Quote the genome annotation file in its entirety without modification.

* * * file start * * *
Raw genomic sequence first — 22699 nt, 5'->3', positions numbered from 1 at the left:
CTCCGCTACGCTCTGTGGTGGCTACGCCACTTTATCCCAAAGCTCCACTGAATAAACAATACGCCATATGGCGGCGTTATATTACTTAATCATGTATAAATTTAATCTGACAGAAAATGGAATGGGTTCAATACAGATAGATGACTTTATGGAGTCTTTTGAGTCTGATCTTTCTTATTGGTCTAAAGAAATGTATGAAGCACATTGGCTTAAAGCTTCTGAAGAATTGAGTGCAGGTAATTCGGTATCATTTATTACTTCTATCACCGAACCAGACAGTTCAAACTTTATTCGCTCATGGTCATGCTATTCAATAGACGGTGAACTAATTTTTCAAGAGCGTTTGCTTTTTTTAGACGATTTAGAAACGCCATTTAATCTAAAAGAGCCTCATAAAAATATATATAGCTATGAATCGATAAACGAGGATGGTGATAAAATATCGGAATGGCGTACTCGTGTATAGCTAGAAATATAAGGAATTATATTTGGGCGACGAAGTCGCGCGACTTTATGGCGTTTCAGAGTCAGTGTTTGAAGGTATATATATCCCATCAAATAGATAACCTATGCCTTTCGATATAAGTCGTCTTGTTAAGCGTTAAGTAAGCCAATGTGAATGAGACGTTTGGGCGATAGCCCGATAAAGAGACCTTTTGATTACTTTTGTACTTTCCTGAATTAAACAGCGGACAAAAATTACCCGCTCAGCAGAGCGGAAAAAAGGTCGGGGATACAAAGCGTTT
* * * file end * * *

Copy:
Raw genomic sequence first — 22699 nt, 5'->3', positions numbered from 1 at the left:
CTCCGCTACGCTCTGTGGTGGCTACGCCACTTTATCCCAAAGCTCCACTGAATAAACAATACGCCATATGGCGGCGTTATATTACTTAATCATGTATAAATTTAATCTGACAGAAAATGGAATGGGTTCAATACAGATAGATGACTTTATGGAGTCTTTTGAGTCTGATCTTTCTTATTGGTCTAAAGAAATGTATGAAGCACATTGGCTTAAAGCTTCTGAAGAATTGAGTGCAGGTAATTCGGTATCATTTATTACTTCTATCACCGAACCAGACAGTTCAAACTTTATTCGCTCATGGTCATGCTATTCAATAGACGGTGAACTAATTTTTCAAGAGCGTTTGCTTTTTTTAGACGATTTAGAAACGCCATTTAATCTAAAAGAGCCTCATAAAAATATATATAGCTATGAATCGATAAACGAGGATGGTGATAAAATATCGGAATGGCGTACTCGTGTATAGCTAGAAATATAAGGAATTATATTTGGGCGACGAAGTCGCGCGACTTTATGGCGTTTCAGAGTCAGTGTTTGAAGGTATATATATCCCATCAAATAGATAACCTATGCCTTTCGATATAAGTCGTCTTGTTAAGCGTTAAGTAAGCCAATGTGAATGAGACGTTTGGGCGATAGCCCGATAAAGAGACCTTTTGATTACTTTTGTACTTTCCTGAATTAAACAGCGGACAAAAATTACCCGCTCAGCAGAGCGGAAAAAAGGTCGGGGATACAAAGCGTTT